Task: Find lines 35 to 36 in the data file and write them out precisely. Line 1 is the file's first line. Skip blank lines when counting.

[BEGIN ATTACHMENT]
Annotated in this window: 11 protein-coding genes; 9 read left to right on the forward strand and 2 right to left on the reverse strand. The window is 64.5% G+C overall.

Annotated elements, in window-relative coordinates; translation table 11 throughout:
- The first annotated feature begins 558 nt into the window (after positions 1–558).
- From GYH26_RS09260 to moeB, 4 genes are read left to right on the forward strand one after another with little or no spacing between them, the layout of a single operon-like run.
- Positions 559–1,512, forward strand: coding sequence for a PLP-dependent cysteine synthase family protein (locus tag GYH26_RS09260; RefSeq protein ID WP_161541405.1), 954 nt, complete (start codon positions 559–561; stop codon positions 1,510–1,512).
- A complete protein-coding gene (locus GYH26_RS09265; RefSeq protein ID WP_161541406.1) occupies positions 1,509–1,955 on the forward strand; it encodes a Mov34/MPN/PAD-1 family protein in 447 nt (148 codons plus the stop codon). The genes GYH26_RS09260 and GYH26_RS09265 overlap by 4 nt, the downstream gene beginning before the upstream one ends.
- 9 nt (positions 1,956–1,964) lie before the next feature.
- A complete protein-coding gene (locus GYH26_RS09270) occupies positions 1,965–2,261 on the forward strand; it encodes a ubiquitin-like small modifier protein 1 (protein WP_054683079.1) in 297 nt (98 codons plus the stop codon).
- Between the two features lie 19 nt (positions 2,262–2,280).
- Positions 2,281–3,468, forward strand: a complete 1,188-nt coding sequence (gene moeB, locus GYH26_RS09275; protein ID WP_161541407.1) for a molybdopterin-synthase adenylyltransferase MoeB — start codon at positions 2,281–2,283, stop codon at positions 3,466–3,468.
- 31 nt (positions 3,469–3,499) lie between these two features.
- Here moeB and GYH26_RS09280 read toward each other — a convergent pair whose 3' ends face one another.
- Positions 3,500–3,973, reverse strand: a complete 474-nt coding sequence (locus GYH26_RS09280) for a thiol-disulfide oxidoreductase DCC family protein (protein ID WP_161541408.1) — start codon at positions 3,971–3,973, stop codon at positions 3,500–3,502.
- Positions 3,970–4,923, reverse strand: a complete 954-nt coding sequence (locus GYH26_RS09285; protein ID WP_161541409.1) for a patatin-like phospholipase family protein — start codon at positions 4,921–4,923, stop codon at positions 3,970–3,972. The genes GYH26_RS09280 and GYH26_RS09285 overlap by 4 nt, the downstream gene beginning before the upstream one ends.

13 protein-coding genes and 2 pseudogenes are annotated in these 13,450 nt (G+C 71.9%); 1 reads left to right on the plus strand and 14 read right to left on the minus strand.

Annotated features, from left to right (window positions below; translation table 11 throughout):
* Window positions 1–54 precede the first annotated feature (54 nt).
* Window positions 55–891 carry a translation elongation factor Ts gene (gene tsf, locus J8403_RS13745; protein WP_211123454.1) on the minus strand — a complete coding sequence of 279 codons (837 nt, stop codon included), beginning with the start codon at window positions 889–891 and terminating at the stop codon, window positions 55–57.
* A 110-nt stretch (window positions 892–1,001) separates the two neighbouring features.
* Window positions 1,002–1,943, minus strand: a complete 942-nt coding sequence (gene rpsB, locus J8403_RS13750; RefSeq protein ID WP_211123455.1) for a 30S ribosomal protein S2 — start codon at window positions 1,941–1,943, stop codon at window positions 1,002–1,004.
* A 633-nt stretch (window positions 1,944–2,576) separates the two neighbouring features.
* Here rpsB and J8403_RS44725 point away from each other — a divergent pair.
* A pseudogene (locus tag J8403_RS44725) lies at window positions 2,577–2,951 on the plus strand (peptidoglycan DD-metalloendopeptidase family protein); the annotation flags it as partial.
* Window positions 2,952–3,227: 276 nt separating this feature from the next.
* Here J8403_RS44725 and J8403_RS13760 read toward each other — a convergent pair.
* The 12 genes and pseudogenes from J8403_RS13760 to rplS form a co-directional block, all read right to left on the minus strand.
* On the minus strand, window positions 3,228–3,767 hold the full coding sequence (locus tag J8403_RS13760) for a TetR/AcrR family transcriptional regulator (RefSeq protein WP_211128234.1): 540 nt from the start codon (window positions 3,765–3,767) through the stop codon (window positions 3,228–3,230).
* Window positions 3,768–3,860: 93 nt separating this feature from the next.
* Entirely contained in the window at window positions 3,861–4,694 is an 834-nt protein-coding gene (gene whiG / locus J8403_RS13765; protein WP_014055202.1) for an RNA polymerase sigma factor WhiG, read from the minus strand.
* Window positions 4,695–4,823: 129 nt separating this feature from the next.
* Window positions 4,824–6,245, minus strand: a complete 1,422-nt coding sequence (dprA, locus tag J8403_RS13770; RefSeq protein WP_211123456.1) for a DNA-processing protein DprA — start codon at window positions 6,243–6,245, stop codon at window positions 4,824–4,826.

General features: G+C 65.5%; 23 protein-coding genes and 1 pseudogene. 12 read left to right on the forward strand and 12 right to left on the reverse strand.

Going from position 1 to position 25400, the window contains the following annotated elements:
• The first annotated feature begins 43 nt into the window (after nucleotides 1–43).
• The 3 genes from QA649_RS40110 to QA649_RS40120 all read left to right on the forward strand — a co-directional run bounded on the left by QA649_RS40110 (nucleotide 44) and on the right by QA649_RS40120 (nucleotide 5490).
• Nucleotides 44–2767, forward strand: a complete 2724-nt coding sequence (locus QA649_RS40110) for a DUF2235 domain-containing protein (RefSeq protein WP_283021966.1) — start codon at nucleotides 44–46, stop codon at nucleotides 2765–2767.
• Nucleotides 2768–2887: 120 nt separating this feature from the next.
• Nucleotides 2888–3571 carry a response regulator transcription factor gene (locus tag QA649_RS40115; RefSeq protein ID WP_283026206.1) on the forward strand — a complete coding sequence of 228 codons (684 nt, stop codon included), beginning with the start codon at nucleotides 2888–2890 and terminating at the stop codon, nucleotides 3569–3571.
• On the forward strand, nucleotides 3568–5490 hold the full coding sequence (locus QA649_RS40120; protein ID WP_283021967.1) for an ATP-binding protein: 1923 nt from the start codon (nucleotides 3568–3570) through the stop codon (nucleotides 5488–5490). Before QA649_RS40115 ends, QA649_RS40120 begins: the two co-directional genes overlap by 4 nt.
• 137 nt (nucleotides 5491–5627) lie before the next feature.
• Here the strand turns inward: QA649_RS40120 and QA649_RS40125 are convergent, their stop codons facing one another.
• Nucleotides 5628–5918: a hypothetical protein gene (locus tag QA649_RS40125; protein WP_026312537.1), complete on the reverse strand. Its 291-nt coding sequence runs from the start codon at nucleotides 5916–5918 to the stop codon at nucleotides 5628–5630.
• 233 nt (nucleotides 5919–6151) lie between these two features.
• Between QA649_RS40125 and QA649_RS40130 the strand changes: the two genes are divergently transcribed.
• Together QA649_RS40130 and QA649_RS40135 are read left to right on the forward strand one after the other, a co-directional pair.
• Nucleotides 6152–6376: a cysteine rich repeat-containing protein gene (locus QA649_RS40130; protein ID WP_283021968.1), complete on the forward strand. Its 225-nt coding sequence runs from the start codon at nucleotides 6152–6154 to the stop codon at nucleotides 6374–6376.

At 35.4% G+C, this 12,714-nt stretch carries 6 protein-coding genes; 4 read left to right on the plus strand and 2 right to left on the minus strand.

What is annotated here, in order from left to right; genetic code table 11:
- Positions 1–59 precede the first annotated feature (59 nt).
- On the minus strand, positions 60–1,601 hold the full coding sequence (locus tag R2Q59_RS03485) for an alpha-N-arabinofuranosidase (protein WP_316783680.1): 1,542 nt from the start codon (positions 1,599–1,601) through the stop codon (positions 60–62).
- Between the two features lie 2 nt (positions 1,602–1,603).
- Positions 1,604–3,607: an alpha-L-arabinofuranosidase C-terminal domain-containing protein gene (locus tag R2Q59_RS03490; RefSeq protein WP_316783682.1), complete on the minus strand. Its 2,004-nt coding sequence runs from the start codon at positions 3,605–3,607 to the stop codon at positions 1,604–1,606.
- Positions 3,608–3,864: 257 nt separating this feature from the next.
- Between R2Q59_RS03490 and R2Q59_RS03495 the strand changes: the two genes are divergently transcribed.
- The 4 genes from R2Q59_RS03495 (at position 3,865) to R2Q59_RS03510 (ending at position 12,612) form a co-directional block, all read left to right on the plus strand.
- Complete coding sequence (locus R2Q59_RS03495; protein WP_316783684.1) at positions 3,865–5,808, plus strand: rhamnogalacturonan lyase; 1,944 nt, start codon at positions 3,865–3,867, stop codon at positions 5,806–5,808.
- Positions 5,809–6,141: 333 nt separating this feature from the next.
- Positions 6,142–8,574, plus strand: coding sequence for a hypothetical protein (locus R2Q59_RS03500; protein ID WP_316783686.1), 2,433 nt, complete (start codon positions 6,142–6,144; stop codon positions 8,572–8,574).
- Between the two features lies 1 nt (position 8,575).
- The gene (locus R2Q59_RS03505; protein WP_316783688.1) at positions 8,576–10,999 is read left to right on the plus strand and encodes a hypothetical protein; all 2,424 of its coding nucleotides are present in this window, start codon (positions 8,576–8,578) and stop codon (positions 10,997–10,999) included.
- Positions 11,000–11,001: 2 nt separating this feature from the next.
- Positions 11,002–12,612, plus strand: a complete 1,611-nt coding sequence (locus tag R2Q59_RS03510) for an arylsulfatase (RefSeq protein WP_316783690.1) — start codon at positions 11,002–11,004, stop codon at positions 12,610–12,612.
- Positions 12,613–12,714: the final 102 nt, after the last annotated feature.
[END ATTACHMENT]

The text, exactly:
• The 3 genes from QA649_RS40110 to QA649_RS40120 all read left to right on the forward strand — a co-directional run bounded on the left by QA649_RS40110 (nucleotide 44) and on the right by QA649_RS40120 (nucleotide 5490).
• Nucleotides 44–2767, forward strand: a complete 2724-nt coding sequence (locus QA649_RS40110) for a DUF2235 domain-containing protein (RefSeq protein WP_283021966.1) — start codon at nucleotides 44–46, stop codon at nucleotides 2765–2767.